Recommendations on Body Armor

By Nick

Soft concealable vests (e.g., Kevlar) will NOT stop rifle fire, but are rated Level II-A or Level II for standard handgun threats, or Level III-A for more exotic pistol threats such as 9mm sub-machine-gun or .44 Magnum. Weight is only 3 to 6 lbs. (1.4 to 2.7 kg.) generally.

Rigid Rifle Plates are rated Level III to stop lead core .308 Full Metal Jacket (NATO 7.62 x 51mm), or Level IV to stop steel core .30-06 Armor-Piercing (AP). Rifle Plates, are generally 10" by 12" (25 by 30 cm.) and will add 7 to 18 lbs. to a vest, depending on the type chosen, as you need a pair for Front and Back protection, .

For technical details on the NIJ ratings, see the ballistic ratings chart.

Tactical Body Armor, e.g., the Interceptor vest we are running a special on is roughly twice the weight of a concealable, torso protection vest at 10 lbs. (4.5 kg.), but twice the coverage area with extended torso protection, plus neck and groin protection. But then you add the weight of Rifle Plates!

Here's a quick and dirty guide as to how armor can be configured - click the links for example photos:

1. Concealable Vest for pistol protection on the torso e.g., 4 lbs. (1.8 kg.)

2. Concealable vest with Rifle Plate Pockets and Level IV Rifle Plates Front & Back, and pistol protection all around, e.g., ~16.5 lb. (7.5 kg.) - this would be "concealable under a jacket"

3. Level IV Stand-Alone Rifle Plates in a Rifle Plates Carrier for rifle protection only on the Front & Back, ~15 lbs. (6.8 kg.) -this would be "concealable under a jacket". Level III Ultra-light Polyethylene plates would be just 7 lbs. (3.2 kg.)

4. Overt Tactical Body Armor for pistol and sub-machine-gun protection, ~10 lbs. (4.5 kg.) (without Rifle Plates) - "concealable under a jacket" if neck and Groin Protection taken off.

5. Overt Tactical Body Armor with Level IV Ceramic Rifle Plates, e.g., 22.5 lbs. (10.2 kg.) (You can also add side Rifle Plates)

For running around town to protect against street crime, a concealable vest makes the most sense as handguns are the most common threat. Just as important, being concealable, light, and easy to wear, it will be worn more often. As we say - the best vest for you is the one you actually have on when being shot at! (As opposed to a heavier vest left at home in the closet.) We spend a lot of time talking folks out of concealable Level III-A vests for more concealable Level II vests that are easier to hide under light clothing.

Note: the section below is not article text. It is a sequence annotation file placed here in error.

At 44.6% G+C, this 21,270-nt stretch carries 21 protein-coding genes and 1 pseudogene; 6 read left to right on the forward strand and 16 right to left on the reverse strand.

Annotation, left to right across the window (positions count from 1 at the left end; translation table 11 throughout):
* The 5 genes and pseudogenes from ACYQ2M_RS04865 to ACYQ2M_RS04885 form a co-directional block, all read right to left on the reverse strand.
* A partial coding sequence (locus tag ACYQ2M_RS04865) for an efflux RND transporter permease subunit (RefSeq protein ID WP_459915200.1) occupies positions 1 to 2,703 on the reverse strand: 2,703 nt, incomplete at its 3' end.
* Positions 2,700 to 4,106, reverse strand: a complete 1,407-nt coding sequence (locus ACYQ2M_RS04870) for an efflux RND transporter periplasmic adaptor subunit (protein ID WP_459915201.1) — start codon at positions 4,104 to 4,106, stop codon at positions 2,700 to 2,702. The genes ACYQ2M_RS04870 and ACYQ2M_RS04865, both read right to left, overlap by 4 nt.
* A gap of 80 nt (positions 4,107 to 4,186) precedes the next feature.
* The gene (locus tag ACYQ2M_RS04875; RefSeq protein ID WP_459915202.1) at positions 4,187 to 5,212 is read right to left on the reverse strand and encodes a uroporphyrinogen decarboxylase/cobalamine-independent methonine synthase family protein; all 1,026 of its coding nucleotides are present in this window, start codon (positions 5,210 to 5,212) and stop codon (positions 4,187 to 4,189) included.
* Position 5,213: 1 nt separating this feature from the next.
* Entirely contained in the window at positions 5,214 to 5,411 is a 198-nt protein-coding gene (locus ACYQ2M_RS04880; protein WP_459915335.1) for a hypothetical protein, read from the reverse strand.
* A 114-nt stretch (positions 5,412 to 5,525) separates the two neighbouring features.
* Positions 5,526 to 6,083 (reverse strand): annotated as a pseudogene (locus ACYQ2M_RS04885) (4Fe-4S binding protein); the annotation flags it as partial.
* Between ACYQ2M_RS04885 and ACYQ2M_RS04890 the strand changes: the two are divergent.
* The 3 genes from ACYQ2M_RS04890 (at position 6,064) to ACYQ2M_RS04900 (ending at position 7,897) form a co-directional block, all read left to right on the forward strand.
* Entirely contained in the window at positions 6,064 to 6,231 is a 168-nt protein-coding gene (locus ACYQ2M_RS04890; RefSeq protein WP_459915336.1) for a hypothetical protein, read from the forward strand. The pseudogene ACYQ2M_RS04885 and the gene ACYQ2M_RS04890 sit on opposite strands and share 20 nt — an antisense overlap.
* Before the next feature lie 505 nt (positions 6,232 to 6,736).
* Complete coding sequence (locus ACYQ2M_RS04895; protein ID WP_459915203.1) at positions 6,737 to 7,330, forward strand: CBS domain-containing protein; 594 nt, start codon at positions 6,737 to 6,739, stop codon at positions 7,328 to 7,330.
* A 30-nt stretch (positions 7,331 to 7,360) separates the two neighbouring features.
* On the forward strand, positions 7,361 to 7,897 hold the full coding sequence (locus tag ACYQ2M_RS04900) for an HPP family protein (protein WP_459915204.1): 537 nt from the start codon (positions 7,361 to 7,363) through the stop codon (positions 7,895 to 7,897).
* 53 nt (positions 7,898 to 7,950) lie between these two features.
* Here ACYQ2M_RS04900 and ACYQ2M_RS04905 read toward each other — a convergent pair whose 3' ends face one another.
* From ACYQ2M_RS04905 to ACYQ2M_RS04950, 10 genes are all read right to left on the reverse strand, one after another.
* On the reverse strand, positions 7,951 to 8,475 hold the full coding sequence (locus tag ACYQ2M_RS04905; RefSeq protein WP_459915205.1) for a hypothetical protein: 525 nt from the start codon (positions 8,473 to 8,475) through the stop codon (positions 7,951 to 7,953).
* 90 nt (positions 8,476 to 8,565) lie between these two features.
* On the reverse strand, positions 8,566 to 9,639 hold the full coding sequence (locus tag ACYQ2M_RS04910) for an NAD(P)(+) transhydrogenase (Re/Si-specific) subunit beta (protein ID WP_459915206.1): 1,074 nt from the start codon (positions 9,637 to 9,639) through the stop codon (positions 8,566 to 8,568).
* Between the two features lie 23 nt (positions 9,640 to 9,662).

For continuous use in a low threat environment, it might even make sense to forgo the vest and use a ballistic insert to make a Ballistic Backpack or Briefcase. A briefcase or backpack will usually be around, rather than a vest that won't always be worn because of heat buildup, or clothing choices.

For high threat situations, e.g., glass breaking at 3 o'-clock in the morning, or standing guard in a Hurricane Katrina style disaster, maximum protection in both coverage area and protection level makes the most sense. Hence Tactical Body Armor with Rifle Plates, and maybe even Side Rifle Plates. The extended coverage and rifle protection gives you a much "warmer and fuzzier" feeling when you are in a real "two-way range" situation!

So, if you can afford it, both a concealable torso vest, and an extended coverage Tactical vest with Rifle Plates is the optimal solution. Just as pistols and rifles serve different purposes with different capabilities - it's always a tradeoff between convenience and weight vs. protection.

If your budget dictates one or the other, go with what fits your circumstances most often. Discreet, concealed wear all day in low threat areas, or overt Tactical armor for shorter duration, high risk situations.

If you need to split the difference, you might want to consider a modular Rifle Plates Carrier to upgrade your concealable vest with rifle protection. Going the other way, you can strip down an Interceptor vest, removing the neck and groin components for a torso vest concealable under a light jacket. Yours truly - Nick, Manager,


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